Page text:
What is “The Category of Me”?

Years ago, I came across the term “marketing myopia”. The Harvard Business Review credits Theodore Levitt with coining the term. It refers to the idea that a business can become short sighted in its focus in selling products and services rather than seeing the big picture relating to what consumers really want. I have often wondered if there could be such a thing as “category management myopia”?

Let me explain. Is it credible that some consumer-packaged goods businesses commence their category development work on category visions and strategies by looking too inwards too much?  Can the desire to get a new product or brand launched sometimes lead to category strategies that do not really reflect what the consumer wants from a category as defined by them? 

In this post, I will introduce a technique that will help to defend against the temptation to look inwards towards the business. It is called “the category of me”. I will give a few tips on how to use it so that it becomes ingrained in your thinking every time you take on a category development project.

Look Broader and Wider.

Put simply, the “category of me” reflects all the things we as consumers or shoppers use to satisfy a particular need or want. We have a range of items within our categories, and we can pick and choose within this range, depending on our need. The need could be a moment of consumption or a usage occasion. The items that make up the category of me can belong to one product category or they may be complimentary, substitutable, or associated products.  For example, if I want to eat a sandwich, I might have white or brown sliced bread in my immediate category consideration set. However, occasionally I may consider a wrap or a bagel or even something fresh form the local bakers. The items that compliment the sandwich could be the spread or the filling I use. Associated items could be a knife, a toaster or even a lunchbox. I could decide I fancy something different and go for a light salad or some bread sticks with a dip, meaning a sandwich substitute has entered the fray.

Therefore, a business may only category manage their categories based on the range of assortment that exists within their category, however, as consumers, we manage our own categories according to what we have in our complete repertoire to meet our needs on an ongoing basis.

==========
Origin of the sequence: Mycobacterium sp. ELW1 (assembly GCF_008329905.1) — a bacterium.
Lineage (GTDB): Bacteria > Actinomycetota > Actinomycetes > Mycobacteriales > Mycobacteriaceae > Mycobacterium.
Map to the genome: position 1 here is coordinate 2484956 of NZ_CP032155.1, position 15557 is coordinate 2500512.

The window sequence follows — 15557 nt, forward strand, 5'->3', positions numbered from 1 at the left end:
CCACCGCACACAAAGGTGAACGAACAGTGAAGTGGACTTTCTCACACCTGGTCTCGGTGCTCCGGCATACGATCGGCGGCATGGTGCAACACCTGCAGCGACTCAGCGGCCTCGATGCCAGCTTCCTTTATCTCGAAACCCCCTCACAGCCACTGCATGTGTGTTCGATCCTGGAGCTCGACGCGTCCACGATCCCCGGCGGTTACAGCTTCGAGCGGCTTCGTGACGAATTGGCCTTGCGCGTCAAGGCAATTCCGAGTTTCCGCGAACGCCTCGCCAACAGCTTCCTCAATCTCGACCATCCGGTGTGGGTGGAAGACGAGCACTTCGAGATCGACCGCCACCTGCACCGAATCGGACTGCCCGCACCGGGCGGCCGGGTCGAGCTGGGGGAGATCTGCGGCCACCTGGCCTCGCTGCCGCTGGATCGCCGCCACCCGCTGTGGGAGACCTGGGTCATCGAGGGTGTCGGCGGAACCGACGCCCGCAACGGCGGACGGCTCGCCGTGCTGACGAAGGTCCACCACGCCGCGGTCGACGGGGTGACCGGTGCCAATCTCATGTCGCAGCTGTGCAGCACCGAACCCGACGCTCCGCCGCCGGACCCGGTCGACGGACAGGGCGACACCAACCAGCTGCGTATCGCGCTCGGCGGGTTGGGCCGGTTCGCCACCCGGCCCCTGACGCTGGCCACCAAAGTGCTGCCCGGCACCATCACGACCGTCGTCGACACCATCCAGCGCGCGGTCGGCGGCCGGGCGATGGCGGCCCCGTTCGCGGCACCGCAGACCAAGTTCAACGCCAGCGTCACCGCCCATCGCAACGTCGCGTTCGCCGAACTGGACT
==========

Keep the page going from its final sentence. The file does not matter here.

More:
Look for the Opportunities.

Why should we consider “the category of me”? By thinking more broadly, we put the consumer at the heart of our thinking process. This can open up category development opportunities that can drive more growth and profitability for the categories we operate in and subsequently our brands.  It may deliver opportunities to enter other associated categories or throw up possibilities for brand stretch.  The truth is the shopper now has more choice and has more access to more product types than ever before. In 2013,only 3 distilleries were producing gin in Ireland. By 2018, BordBia says the number of producers had grown to 30. In the US, the number of beverages being consumed has not changed much since the 1980’s and there are still only around 35 drinking occasions. However, Beverage Daily reports that beverage categories have changed, reflecting consumers desire for more flavoured waters, functional beverages and sparkling fruit juices. Being mindful of what is in the consumers consideration set can make category strategies more relevant and increase the chances that they will land with the consumer.

Some tips on how to identify the consumers “category of me”:

1.  Ask to look in their refrigerators or cupboards. This simple act can provide insight into what consumers say they are buying compared to what they actually buy.

2.  Social listening can provide quick and timely insight into how people are using and consuming your categories.

3.  Think about the number of items you have in your own consideration set for different categories (the last time I looked, we had more than 6 different spreads in the fridge!).

4.  Keep your eye on people’s shopping trollies. You will be amazed how much you can find out by keeping your eyes open in the supermarket. The key is to broaden your mind as to what consumers actually consider when they make a consumption or usage choice.  Look at other categories in other areas of a store and consider if a shopper is picking them as a substitute to your category on a regular basis. Look beyond your category’s normal temperature state, for example, check out the ambient and frozen aisles if you operate within a chilled category.  Also consider how your category is used and what it is used with to unlock further opportunity. We all have lots of options in our consideration set and it may not just be your category. 

We all have a “category of me”.

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